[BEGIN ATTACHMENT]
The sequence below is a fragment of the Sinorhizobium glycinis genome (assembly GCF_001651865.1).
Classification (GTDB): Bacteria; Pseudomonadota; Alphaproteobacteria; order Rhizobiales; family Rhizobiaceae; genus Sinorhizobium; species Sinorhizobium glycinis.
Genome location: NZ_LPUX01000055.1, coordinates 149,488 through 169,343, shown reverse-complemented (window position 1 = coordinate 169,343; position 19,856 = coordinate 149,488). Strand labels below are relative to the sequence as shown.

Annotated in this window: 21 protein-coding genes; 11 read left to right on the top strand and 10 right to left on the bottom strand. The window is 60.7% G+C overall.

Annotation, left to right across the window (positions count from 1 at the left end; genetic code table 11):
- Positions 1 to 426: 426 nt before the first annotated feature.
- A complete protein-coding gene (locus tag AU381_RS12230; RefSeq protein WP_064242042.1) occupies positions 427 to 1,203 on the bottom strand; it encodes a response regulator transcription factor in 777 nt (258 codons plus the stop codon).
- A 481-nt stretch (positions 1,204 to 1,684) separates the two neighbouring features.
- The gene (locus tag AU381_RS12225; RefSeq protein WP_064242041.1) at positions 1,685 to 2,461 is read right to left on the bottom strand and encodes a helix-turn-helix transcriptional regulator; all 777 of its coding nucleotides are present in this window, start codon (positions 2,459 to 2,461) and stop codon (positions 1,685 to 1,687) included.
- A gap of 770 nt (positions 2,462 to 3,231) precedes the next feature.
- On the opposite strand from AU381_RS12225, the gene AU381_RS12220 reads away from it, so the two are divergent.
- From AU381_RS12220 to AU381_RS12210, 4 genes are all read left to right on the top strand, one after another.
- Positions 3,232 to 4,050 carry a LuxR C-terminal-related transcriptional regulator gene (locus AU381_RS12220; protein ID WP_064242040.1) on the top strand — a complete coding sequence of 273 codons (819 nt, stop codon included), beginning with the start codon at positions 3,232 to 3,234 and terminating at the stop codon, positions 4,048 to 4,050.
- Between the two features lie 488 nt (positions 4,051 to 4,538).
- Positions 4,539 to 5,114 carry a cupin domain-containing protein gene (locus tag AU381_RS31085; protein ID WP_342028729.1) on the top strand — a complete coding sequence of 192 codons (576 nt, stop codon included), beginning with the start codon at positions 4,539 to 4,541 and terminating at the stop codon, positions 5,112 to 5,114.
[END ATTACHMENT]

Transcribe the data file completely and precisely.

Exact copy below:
The sequence below is a fragment of the Sinorhizobium glycinis genome (assembly GCF_001651865.1).
Classification (GTDB): Bacteria; Pseudomonadota; Alphaproteobacteria; order Rhizobiales; family Rhizobiaceae; genus Sinorhizobium; species Sinorhizobium glycinis.
Genome location: NZ_LPUX01000055.1, coordinates 149,488 through 169,343, shown reverse-complemented (window position 1 = coordinate 169,343; position 19,856 = coordinate 149,488). Strand labels below are relative to the sequence as shown.

Annotated in this window: 21 protein-coding genes; 11 read left to right on the top strand and 10 right to left on the bottom strand. The window is 60.7% G+C overall.

Annotation, left to right across the window (positions count from 1 at the left end; genetic code table 11):
- Positions 1 to 426: 426 nt before the first annotated feature.
- A complete protein-coding gene (locus tag AU381_RS12230; RefSeq protein WP_064242042.1) occupies positions 427 to 1,203 on the bottom strand; it encodes a response regulator transcription factor in 777 nt (258 codons plus the stop codon).
- A 481-nt stretch (positions 1,204 to 1,684) separates the two neighbouring features.
- The gene (locus tag AU381_RS12225; RefSeq protein WP_064242041.1) at positions 1,685 to 2,461 is read right to left on the bottom strand and encodes a helix-turn-helix transcriptional regulator; all 777 of its coding nucleotides are present in this window, start codon (positions 2,459 to 2,461) and stop codon (positions 1,685 to 1,687) included.
- A gap of 770 nt (positions 2,462 to 3,231) precedes the next feature.
- On the opposite strand from AU381_RS12225, the gene AU381_RS12220 reads away from it, so the two are divergent.
- From AU381_RS12220 to AU381_RS12210, 4 genes are all read left to right on the top strand, one after another.
- Positions 3,232 to 4,050 carry a LuxR C-terminal-related transcriptional regulator gene (locus AU381_RS12220; protein ID WP_064242040.1) on the top strand — a complete coding sequence of 273 codons (819 nt, stop codon included), beginning with the start codon at positions 3,232 to 3,234 and terminating at the stop codon, positions 4,048 to 4,050.
- Between the two features lie 488 nt (positions 4,051 to 4,538).
- Positions 4,539 to 5,114 carry a cupin domain-containing protein gene (locus tag AU381_RS31085; protein ID WP_342028729.1) on the top strand — a complete coding sequence of 192 codons (576 nt, stop codon included), beginning with the start codon at positions 4,539 to 4,541 and terminating at the stop codon, positions 5,112 to 5,114.